Freedom and Pains
Stand fast therefore in the liberty by which Christ has made us free, and do not be entangled again with a yoke of bondage.
William Peyton Hubbard was born to parents who escaped slavery and the plantation where they were forced to labour in Virginia. Through the Underground Railroad, they reached Canada in the 1840’s. While many people were expecting the Second Coming of Jesus and would later become Adventists, they were fully focused at simply staying alive and finding a place to be free. Everyone has a unique story and just because they might not follow your path, doesn’t mean that God isn’t still with them. God want’s that we all should be free. He wants that we have life and have it to the utmost.
The thief does not come except to steal, and to kill, and to destroy. I have come that they may have life, and that they may have it more abundantly.
Let’s not judge one another for the goals we have made. Were we in their shoes, we would probably make the same decisions many times. This life is hard for all but harder for some. Fact is, if you look, you will always find someone worse off than yourself. But don’t let those differences, whether more or less, lead to judgement or condemnation. Let it lead to a response of love and help.
Jesus didn’t differentiate between those who were more in need or less. He helped everyone at all levels of need. He loved all, with all their personal pains.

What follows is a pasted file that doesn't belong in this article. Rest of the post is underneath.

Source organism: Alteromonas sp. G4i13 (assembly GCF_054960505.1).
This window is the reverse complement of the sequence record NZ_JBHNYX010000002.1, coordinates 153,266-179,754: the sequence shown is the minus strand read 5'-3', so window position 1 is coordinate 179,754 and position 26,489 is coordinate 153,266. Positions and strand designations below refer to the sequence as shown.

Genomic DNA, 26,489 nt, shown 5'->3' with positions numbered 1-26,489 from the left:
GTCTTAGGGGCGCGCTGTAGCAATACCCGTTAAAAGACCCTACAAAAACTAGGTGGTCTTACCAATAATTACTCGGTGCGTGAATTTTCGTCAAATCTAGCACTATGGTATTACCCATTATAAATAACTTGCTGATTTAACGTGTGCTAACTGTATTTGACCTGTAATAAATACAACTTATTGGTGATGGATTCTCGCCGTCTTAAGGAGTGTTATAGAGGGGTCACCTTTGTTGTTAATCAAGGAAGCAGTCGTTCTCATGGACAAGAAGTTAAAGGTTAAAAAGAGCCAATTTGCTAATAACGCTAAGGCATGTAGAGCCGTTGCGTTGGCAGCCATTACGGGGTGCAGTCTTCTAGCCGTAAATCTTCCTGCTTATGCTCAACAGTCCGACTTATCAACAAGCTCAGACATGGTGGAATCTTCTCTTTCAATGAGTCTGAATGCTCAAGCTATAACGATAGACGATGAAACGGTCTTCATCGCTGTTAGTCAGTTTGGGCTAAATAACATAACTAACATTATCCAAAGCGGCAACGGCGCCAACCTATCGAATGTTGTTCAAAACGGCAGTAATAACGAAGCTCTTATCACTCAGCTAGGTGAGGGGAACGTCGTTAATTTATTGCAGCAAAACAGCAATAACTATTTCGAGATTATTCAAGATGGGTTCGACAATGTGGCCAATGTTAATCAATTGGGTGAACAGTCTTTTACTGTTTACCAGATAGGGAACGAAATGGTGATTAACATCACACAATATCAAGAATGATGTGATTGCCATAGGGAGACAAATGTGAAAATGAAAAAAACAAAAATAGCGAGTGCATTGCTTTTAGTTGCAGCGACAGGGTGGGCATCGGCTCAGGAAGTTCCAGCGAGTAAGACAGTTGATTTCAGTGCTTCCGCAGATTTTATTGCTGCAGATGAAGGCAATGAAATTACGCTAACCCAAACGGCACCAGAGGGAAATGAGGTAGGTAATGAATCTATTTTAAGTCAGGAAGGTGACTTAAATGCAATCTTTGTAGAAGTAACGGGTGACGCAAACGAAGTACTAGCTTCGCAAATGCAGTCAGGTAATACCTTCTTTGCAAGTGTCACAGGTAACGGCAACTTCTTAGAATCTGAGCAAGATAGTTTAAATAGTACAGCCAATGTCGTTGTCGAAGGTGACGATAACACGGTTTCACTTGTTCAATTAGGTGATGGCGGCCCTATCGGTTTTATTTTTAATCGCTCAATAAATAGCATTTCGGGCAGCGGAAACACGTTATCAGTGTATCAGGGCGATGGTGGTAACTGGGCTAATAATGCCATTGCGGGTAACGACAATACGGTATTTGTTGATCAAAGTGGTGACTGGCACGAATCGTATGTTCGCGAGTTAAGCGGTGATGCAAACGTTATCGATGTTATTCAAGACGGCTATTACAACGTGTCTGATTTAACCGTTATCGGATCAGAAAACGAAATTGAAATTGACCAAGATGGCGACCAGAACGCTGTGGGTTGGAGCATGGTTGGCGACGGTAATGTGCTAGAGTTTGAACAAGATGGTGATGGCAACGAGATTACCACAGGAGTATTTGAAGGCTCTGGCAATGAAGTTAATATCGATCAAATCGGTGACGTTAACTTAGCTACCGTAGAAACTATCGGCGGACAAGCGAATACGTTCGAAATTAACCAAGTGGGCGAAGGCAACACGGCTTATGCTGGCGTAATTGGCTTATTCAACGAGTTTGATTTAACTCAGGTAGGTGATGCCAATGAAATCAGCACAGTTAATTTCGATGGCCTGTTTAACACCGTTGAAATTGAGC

When you decide to judge another person’s suffering I would ask you to remember the glaciers. What you see above the water is only a fragment of what is underneath. What you see in people is only what they are allowing you to see. Most keep their true pains inside.
William Peyton Hubbard was born in a little cabin in the outskirts of Toronto. It was all his parents could provide. He grew up and became a baker. From there he joined his uncle’s horse-drawn livery taxi service. By acts of God, Hubbard later became the driver for Mr. George Brown and through a growing friendship challenged Hubbard to seek public office.
In 1894 he was elected, one of the first men of African descent to gain a political office in Canada. He was re-elected 15 times in his career.
I can do all things through Christ who strengthens me.
Pr. Steven Couto